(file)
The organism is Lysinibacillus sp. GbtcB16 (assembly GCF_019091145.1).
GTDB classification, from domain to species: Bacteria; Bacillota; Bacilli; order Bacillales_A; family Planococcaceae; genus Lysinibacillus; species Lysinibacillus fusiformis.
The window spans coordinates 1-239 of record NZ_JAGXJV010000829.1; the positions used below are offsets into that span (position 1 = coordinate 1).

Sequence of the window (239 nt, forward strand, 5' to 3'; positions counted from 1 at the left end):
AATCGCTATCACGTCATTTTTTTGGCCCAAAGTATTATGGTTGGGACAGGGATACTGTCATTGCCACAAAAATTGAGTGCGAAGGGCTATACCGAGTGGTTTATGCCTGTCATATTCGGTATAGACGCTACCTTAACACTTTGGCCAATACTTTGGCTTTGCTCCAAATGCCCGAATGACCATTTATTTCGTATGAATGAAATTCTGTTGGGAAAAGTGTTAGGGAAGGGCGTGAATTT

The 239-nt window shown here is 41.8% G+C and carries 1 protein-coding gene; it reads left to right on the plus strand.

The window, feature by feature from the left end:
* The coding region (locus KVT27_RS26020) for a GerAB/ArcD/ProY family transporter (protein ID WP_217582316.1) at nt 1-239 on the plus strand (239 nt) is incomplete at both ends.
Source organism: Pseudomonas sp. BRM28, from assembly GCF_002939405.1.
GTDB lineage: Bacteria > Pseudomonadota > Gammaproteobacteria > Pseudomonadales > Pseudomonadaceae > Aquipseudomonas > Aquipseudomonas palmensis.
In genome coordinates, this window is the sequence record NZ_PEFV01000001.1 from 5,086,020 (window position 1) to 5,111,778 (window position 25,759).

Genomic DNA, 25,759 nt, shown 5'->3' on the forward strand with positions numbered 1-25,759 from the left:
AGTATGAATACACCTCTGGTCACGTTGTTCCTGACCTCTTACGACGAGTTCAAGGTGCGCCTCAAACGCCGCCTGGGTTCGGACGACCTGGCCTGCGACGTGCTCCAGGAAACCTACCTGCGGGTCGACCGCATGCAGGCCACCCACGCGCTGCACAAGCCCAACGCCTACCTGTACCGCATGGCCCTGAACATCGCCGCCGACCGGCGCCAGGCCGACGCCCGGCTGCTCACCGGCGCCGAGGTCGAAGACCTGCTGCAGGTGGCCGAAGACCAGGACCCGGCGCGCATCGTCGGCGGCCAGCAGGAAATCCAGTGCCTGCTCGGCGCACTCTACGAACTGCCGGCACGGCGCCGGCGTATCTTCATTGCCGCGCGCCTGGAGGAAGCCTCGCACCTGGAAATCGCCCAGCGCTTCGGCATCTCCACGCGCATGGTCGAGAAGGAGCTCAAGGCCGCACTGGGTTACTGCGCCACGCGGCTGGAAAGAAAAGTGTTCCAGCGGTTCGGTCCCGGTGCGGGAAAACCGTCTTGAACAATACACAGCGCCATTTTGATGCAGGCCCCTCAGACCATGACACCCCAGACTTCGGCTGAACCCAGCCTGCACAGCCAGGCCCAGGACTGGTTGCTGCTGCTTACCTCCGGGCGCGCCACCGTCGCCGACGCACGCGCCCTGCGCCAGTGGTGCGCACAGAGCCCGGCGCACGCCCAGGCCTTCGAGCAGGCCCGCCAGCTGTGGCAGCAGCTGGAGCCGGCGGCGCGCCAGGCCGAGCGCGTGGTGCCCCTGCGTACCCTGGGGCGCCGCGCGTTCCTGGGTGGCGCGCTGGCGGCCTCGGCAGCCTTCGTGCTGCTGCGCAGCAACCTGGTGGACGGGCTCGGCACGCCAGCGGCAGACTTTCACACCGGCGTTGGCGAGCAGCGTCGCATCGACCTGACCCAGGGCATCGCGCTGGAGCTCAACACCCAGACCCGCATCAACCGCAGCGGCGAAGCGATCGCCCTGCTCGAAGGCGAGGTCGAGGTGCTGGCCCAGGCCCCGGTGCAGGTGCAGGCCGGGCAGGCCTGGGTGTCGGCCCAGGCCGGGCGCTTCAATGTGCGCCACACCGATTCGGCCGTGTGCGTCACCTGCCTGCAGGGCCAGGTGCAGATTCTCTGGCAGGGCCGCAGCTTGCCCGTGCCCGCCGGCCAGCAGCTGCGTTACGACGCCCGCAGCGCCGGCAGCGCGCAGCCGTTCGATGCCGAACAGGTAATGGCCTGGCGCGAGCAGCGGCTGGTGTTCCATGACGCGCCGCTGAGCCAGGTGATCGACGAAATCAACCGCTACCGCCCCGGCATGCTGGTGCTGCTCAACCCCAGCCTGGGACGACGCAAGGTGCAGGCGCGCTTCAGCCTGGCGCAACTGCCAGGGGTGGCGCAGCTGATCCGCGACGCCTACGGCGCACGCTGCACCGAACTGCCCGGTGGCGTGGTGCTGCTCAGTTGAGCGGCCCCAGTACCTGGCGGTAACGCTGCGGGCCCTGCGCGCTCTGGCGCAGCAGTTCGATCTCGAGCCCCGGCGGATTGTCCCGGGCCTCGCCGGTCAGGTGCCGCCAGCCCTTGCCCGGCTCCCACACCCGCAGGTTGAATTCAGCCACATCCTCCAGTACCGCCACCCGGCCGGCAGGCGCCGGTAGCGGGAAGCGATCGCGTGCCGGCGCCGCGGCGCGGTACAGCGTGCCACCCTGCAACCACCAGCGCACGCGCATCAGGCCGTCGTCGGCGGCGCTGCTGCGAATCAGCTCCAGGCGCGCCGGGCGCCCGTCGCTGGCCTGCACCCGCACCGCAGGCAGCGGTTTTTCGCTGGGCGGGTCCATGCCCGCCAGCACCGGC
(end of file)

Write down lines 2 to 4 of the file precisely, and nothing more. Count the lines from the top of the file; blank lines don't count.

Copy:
GTDB classification, from domain to species: Bacteria; Bacillota; Bacilli; order Bacillales_A; family Planococcaceae; genus Lysinibacillus; species Lysinibacillus fusiformis.
The window spans coordinates 1-239 of record NZ_JAGXJV010000829.1; the positions used below are offsets into that span (position 1 = coordinate 1).

Sequence of the window (239 nt, forward strand, 5' to 3'; positions counted from 1 at the left end):